Crape Myrtle Enduring Summer Red Star®

Status: Out of Stock
Mature Height: 4 to 5 ft.
Mature Spread: 4 to 5 ft.
Proper Name: Lagerstroemia hybrid 'PIILAG-V'

Collections: Crape Myrtles - Lagerstroemia, In the Greenhouse, New Blooms Local Stock

Product type: Ornamental Trees

Tags: Bloom Fall, Bloom Summer, Deer Resistant, Dry Conditions, Feeds Pollinators, Flower (Red), Large Blooms, Ornamental Bark

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Description

This new addition to the crape myrtle family is known for its deep rich red blooms that rebloom all summer long and well into fall. The shrub like form of this crape myrtle make it the perfect backdrop in garden beds, border gardens and home edging. Since it is compact it is very tolerant of colder conditions and can be used where other crape myrtles might fail.

The blooms of a crape myrtle are a magnificent display that attract flocks of hummingbirds and butterflies through the summer months. These red crape myrtles produce 6 to 12” clusters of red flowers that can last for many weeks or even months. The leaves of crape myrtles are a unique glossy red/green and the growth rate of a crape myrtle is incredible, these trees can create shoots of new growth of more than a foot in just a few short weeks.

This crape myrtle will maintain a shrub-like form, which makes it idea for weather with colder winters zone 6b or colder. 

Bloom Color:Deep Red
Bloom Period:Summer to fall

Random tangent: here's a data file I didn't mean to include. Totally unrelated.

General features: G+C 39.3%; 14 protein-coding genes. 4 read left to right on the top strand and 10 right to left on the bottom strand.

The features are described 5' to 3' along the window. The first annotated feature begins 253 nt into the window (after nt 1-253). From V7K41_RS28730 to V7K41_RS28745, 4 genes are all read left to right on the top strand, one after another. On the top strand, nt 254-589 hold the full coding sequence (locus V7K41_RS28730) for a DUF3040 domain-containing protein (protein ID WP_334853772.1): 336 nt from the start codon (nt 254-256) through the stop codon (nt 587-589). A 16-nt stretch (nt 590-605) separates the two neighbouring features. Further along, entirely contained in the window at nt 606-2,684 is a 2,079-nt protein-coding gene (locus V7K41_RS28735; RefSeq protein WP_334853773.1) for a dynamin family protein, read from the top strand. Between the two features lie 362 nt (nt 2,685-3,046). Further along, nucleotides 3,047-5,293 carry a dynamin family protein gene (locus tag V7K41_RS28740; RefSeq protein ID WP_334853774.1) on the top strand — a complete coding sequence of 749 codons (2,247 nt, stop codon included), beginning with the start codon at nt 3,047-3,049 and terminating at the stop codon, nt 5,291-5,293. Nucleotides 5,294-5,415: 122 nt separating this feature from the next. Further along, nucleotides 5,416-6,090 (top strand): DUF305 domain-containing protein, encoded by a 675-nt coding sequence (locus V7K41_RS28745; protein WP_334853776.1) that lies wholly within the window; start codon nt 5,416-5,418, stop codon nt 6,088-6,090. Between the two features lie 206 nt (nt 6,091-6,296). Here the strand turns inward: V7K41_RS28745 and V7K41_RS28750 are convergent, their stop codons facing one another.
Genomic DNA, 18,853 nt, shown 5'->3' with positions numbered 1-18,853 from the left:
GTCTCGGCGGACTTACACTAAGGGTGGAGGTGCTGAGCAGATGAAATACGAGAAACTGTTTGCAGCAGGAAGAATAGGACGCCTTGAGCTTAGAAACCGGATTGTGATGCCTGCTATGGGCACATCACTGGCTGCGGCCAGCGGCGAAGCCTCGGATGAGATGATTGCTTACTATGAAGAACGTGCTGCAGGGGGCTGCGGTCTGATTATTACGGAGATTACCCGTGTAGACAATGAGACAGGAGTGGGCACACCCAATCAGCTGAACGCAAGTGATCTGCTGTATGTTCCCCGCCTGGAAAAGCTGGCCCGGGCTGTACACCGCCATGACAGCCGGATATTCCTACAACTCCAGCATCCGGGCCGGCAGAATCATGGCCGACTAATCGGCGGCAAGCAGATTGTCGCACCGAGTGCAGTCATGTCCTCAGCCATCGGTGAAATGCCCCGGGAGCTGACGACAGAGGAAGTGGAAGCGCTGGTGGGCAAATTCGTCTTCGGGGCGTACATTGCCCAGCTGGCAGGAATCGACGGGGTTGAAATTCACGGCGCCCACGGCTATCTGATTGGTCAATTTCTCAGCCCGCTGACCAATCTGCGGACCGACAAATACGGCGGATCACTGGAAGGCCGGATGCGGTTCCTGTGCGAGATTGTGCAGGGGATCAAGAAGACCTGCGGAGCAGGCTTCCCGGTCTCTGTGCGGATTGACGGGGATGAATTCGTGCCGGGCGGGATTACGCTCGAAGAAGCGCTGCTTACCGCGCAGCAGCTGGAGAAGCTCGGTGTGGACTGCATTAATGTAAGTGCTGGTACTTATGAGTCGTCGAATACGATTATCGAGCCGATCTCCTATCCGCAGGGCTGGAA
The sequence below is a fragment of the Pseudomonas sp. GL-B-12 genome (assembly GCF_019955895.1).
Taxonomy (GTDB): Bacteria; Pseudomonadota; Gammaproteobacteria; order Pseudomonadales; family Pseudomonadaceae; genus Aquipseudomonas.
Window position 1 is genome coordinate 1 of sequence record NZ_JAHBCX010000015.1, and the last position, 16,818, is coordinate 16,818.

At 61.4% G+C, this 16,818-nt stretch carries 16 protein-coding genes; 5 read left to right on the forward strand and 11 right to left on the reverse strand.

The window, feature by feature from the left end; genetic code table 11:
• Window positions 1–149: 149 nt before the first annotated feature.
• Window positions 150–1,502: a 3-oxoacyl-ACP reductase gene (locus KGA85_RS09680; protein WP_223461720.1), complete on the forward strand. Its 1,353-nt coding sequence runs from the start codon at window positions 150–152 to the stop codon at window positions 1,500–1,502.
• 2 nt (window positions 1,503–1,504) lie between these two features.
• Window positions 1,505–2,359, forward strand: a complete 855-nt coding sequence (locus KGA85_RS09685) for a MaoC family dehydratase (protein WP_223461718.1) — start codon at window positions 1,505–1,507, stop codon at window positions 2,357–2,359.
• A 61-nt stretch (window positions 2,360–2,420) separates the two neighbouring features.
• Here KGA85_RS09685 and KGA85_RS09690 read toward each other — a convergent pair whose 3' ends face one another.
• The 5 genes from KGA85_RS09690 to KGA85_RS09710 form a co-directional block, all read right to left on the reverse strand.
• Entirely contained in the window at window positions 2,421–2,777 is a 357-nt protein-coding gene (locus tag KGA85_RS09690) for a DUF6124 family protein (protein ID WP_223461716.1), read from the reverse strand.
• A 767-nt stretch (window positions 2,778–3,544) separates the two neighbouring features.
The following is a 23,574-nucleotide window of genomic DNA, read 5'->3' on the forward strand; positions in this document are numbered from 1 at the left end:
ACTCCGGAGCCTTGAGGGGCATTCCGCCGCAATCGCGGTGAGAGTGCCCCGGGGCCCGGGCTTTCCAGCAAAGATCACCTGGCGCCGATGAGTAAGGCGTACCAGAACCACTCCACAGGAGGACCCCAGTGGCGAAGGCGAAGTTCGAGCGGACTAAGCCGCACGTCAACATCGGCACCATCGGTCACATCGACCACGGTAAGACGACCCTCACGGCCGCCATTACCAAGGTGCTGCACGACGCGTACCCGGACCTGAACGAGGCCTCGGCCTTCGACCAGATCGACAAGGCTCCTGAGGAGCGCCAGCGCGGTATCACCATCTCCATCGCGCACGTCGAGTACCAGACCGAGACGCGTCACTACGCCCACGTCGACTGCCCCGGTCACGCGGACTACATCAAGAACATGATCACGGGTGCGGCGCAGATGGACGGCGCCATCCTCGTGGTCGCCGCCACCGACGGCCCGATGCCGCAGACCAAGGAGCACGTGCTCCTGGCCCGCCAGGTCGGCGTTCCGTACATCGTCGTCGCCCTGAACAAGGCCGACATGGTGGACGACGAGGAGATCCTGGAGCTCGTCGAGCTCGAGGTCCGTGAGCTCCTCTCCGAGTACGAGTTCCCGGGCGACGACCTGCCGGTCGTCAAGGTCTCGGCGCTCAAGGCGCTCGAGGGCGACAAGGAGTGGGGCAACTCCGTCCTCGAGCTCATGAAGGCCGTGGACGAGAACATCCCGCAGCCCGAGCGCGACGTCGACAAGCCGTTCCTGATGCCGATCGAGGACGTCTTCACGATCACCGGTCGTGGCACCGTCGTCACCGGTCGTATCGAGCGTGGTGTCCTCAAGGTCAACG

Fall Color:Orange and red with hints of yellow
Foliage Color:Green with red/orange highlights
Genus & Species:Lagerstroemia hybrid 'PIILAG-V'
Growth Rate:Fast
Mature Height:4 to 5 ft.
Mature Spread:4 to 5 ft.
Soil Type:Well drained soil; crape myrtles are drought tolerant
Sun Exposure:Full sun
Zone:5b to 10

General care for any tree or shrub is easy, please educate yourself and follow these simple rules.

Caring for Crape Myrtles - Lagerstroemia

Once established, crape myrtles become quite drought tolerant. They can do just as well in dry sandy soil as they do in moist well-draining soil and are fast growing often putting on two feet or more of new growth in a single season. When caring for crape myrtles it is important to understand that they often remain dormant well into the spring (or early summer), especially in cooler climates after being transplanted. Once the root system establishes, the crape myrtle will reliably emerge sooner, but still leafs out late in the spring compared to other trees. Cold weather is detrimental to crape myrtle trees, so when planting in zone 6 it is recommend to plant out of the winter wind if possible. Heavy mulching of 3-4 inches will protect the roots of a crape myrtle in the winter. If a winter is particularly harsh, the crape myrtle may lose branches or parts of its trunk, but if the root system is protected, it will sprout new branches and keep a more shrub-like form.

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C
C.N.
Love my Mrytle!!
D
D.W.